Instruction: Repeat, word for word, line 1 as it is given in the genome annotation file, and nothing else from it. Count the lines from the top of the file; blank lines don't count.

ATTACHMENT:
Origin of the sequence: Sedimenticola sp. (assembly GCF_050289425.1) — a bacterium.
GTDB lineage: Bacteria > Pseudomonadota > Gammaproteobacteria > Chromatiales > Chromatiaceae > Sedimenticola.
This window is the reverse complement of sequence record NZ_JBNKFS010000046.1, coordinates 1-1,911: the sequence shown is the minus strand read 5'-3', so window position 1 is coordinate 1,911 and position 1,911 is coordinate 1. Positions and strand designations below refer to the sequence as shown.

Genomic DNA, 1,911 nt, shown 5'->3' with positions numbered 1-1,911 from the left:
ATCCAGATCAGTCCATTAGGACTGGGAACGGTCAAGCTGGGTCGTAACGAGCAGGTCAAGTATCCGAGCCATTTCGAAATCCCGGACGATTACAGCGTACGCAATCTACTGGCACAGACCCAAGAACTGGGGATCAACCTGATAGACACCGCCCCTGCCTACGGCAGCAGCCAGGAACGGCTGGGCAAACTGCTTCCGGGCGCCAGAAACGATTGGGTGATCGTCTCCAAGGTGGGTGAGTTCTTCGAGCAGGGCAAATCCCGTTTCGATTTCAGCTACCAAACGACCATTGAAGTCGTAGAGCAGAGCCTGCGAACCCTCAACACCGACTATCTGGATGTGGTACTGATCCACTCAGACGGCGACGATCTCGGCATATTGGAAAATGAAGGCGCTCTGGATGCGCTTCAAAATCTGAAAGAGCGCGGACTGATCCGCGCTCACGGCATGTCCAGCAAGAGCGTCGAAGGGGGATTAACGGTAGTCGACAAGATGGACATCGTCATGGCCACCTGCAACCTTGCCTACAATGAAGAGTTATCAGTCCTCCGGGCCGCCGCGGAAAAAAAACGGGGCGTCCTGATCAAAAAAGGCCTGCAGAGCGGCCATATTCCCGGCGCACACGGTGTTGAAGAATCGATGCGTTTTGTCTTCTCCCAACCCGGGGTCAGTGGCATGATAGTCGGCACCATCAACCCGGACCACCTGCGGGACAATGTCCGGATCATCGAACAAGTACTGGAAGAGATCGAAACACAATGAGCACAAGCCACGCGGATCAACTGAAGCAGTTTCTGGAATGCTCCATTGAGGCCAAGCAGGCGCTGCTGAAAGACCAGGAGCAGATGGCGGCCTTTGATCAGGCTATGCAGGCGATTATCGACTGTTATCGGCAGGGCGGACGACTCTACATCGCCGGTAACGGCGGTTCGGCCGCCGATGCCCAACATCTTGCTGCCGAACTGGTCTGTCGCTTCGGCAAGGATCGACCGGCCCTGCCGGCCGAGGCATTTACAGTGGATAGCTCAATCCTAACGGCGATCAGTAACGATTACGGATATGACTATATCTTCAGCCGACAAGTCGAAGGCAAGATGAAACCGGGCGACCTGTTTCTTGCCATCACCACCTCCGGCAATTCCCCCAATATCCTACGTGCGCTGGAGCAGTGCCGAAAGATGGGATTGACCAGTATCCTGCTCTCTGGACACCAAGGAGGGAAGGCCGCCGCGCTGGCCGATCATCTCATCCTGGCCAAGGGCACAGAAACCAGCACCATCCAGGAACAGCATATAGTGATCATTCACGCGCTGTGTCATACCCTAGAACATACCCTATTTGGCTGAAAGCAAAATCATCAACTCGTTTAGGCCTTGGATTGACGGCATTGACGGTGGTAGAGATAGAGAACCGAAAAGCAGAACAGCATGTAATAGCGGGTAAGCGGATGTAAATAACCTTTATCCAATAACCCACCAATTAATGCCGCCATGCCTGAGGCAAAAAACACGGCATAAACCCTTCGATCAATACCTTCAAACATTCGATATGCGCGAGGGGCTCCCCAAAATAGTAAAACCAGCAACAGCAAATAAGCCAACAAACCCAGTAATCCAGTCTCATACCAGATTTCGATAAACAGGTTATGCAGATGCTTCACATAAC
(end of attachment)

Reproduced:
Origin of the sequence: Sedimenticola sp. (assembly GCF_050289425.1) — a bacterium.